Kreenholm Area and Kreenholm Textile Factory, Show all 56 places in ESTONIA » ESTONIA56
- Joala 20, Narva 20103, Estonia
- * - opening and closing times as well as entrance prices, are subject to alterations without notice. Visitors are advised to check before visiting.
- 59.3606990, 28.1938010 Copy to clipboard Copy
"The whole place is a bit of England on Russian ground." (Professor Gerhart von Schulze-Gävernitz).
The Krenholm mill was founded in 1857 by the pioneer of the Russian cotton industry, Ludwig Knoop, along with Soldatenkov, and Khludov. After the 1872 cholera epidemic which killed 420 workers, the mill's internal police force was disbanded. But when the administration reintroduced it later in the year, a strike ensued, the first major industrial strike in Estonia, which became a riot, and regular troops were called in to end it. A State Commission investigated the situation, and its report concluded that work conditions had to improve and the internal police ceased to exist. In 1893, it contained 340,000 spindles and 22,000 looms, requiring 6,000 horse power, and employing 7,000 people. Professor Gerhart von Schulze-Gävernitz visited the mills in the 1890s stating that, "The whole place is a bit of England on Russian ground."
The mill is located on an island and along the banks of the Narva River. The Baltic Sea is only about 10 miles away, and in the harbor at the mouth of the river large cotton warehouses were erected where cotton, imported directly from the United States or Liverpool, was stored and brought up the river to the mill as needed. The Narva, just before it runs into the sea, has a fall of about 27 feet which provided a source of power. The machinery was distributed through three separate buildings, of brick and stone construction, two of them being five stories and one four. The last mill, devoted entirely to spinning, was of American construction. The carding and spinning machinery was from the firm of Platt Brothers & Co Ltd, in Oldham, England. Some of the looms were English, but most of them were made by the firm in its foundry and machine works, which were an adjunct of the mill.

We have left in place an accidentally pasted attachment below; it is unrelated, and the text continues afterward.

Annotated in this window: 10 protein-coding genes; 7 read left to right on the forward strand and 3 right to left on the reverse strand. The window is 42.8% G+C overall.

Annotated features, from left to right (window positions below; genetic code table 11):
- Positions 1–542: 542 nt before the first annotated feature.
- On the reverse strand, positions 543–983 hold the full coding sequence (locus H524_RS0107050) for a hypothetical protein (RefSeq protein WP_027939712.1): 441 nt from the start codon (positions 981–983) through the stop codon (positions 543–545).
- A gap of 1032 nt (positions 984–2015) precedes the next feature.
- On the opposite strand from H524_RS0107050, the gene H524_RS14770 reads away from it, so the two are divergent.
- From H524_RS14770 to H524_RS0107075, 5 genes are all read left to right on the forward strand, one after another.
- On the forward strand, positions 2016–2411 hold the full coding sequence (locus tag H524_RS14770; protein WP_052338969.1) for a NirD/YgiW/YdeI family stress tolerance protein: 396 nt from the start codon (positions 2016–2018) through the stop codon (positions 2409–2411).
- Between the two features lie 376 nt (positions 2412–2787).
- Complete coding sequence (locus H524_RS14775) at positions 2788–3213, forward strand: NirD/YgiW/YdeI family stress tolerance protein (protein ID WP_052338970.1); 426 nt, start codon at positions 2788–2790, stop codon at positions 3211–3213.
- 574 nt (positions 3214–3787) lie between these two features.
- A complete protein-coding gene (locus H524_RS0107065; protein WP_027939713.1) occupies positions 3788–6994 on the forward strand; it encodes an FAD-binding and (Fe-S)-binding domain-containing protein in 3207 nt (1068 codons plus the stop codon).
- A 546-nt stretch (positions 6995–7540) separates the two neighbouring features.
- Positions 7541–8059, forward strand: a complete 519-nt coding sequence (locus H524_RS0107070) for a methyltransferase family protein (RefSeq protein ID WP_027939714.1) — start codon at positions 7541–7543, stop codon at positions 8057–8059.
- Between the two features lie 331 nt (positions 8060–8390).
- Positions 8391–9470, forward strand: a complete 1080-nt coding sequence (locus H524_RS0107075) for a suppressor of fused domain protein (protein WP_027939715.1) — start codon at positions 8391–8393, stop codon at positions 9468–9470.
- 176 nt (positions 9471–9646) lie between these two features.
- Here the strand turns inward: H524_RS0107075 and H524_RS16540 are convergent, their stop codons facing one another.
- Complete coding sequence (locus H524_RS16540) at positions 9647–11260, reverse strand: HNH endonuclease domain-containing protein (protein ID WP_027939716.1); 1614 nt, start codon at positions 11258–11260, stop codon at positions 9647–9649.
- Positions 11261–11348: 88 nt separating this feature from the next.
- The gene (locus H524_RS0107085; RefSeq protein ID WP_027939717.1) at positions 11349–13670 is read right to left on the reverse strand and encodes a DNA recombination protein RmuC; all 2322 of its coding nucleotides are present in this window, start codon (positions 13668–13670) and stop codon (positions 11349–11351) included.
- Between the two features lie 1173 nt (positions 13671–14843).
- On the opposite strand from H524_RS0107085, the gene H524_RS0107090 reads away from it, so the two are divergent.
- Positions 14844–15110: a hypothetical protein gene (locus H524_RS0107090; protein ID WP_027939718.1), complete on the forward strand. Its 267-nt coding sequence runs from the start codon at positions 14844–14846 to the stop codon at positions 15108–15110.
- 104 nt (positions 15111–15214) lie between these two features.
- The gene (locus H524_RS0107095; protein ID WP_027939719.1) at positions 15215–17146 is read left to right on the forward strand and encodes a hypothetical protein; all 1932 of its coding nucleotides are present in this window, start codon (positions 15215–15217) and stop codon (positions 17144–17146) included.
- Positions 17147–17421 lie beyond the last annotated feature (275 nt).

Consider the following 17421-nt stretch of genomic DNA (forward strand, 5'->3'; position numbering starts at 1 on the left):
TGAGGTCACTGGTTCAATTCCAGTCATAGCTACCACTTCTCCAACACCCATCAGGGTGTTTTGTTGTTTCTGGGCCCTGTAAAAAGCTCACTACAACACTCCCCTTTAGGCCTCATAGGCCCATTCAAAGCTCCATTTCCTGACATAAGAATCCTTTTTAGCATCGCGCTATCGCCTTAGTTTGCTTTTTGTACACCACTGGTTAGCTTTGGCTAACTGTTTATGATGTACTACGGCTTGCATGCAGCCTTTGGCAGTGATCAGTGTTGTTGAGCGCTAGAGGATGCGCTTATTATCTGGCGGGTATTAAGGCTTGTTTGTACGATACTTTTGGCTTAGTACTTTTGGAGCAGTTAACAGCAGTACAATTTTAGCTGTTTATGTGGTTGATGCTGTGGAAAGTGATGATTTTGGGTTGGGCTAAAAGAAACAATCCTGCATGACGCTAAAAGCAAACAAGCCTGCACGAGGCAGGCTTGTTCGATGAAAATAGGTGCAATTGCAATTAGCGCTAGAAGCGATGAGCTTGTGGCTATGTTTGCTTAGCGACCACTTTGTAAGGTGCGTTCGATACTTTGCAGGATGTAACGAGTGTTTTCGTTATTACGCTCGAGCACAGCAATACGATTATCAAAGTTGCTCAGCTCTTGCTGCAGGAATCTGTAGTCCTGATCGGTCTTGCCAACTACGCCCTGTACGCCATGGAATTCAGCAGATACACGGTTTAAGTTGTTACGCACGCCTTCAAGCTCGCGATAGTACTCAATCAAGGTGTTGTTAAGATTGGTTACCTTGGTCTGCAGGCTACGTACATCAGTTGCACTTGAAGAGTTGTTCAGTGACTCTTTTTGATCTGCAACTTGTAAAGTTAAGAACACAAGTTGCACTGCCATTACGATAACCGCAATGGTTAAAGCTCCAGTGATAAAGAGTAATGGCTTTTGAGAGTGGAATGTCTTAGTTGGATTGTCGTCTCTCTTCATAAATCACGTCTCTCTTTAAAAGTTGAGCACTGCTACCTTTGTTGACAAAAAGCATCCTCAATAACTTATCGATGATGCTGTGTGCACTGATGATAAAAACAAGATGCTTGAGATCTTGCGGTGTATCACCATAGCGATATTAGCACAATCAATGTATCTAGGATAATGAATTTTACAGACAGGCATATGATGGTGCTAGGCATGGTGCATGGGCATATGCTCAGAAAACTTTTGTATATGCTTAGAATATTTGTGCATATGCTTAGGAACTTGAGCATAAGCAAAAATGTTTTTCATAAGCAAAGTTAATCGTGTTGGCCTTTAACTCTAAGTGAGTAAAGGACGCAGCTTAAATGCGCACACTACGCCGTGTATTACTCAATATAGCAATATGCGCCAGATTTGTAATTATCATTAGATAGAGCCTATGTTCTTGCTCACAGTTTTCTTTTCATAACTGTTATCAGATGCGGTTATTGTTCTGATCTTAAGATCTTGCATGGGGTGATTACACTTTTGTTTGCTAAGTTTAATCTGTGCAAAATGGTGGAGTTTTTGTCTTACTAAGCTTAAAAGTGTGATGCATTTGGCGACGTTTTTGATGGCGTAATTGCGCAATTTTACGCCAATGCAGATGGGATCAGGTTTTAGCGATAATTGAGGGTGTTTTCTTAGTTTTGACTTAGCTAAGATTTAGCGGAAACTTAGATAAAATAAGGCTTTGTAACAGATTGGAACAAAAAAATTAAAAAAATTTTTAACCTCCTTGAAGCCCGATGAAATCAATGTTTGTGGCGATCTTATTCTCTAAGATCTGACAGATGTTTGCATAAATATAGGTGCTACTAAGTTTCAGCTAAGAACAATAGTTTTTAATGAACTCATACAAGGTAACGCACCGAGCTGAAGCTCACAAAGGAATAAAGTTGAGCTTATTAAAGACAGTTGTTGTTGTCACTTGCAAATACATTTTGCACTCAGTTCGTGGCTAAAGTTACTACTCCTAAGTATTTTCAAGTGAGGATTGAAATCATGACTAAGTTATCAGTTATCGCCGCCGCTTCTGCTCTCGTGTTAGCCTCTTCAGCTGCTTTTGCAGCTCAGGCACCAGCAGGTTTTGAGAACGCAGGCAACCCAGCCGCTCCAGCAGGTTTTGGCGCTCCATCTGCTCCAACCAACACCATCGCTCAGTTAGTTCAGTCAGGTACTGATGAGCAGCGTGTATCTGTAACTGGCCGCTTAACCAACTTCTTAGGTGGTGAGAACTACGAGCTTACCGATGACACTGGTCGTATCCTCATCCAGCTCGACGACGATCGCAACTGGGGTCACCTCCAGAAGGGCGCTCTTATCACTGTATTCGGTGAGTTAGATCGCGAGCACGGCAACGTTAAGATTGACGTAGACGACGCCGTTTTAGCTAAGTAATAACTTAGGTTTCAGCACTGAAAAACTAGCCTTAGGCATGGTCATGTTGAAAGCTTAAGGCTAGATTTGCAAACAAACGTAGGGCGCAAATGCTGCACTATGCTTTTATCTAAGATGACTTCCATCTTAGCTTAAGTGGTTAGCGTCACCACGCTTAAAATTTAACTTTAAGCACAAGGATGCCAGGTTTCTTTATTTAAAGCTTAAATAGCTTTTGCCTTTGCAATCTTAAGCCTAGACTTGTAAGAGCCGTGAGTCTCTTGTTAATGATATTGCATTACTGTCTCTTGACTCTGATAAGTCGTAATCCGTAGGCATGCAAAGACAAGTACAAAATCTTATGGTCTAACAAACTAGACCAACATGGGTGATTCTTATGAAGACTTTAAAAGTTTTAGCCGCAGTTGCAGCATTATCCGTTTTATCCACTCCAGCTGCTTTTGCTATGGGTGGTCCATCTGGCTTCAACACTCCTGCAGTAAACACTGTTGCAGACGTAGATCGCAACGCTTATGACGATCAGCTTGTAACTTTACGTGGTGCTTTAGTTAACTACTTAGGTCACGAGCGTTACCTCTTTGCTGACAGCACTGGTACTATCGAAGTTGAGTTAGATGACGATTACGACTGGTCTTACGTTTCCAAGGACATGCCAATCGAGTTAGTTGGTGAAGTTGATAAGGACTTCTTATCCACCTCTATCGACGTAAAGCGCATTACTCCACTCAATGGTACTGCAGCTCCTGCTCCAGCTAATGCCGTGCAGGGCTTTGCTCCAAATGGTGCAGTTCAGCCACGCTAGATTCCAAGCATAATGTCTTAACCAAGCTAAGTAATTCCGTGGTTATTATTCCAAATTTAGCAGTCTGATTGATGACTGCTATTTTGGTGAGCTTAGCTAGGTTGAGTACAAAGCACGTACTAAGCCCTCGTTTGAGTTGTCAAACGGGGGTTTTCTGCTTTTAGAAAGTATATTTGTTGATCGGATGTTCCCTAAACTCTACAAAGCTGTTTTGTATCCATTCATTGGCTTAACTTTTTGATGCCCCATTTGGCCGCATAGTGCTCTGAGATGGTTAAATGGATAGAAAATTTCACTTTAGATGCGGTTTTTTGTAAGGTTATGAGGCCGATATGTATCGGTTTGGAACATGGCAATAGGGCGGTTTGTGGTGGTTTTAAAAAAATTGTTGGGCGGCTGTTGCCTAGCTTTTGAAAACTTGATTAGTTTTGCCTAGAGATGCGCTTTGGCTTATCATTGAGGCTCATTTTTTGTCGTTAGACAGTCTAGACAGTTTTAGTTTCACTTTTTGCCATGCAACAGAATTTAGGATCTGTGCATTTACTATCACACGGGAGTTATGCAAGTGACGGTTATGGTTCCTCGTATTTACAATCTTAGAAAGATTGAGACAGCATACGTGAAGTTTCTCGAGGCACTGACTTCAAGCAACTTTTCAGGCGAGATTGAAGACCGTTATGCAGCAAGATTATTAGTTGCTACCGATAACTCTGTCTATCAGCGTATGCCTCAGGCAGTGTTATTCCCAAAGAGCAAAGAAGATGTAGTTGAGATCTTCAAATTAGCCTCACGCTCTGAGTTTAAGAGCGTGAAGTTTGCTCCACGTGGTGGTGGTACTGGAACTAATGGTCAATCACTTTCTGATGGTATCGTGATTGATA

Driving power included 11 water turbines with a combined horsepower of 8,550, and supplementary steam engines of 700 horsepower were employed. Seventy per cent of the spindles were used in making yarns for sale principally among weavers in the St. Petersburg and Moscow textile districts. A specialty of the mill was 90s ply yarn, made from Egyptian yarn, for the rubber-tire manufacturers. The range of yarns produced was wide, running from 3s to 90s, and about 330,000 of the spindles were mules. The woven textile consisted mainly of print cloth in various types of construction and sateens, both woven from 34s warp and 38s weft. Practically all the goods were shipped to a factory in Moscow, in which the firm had a large interest.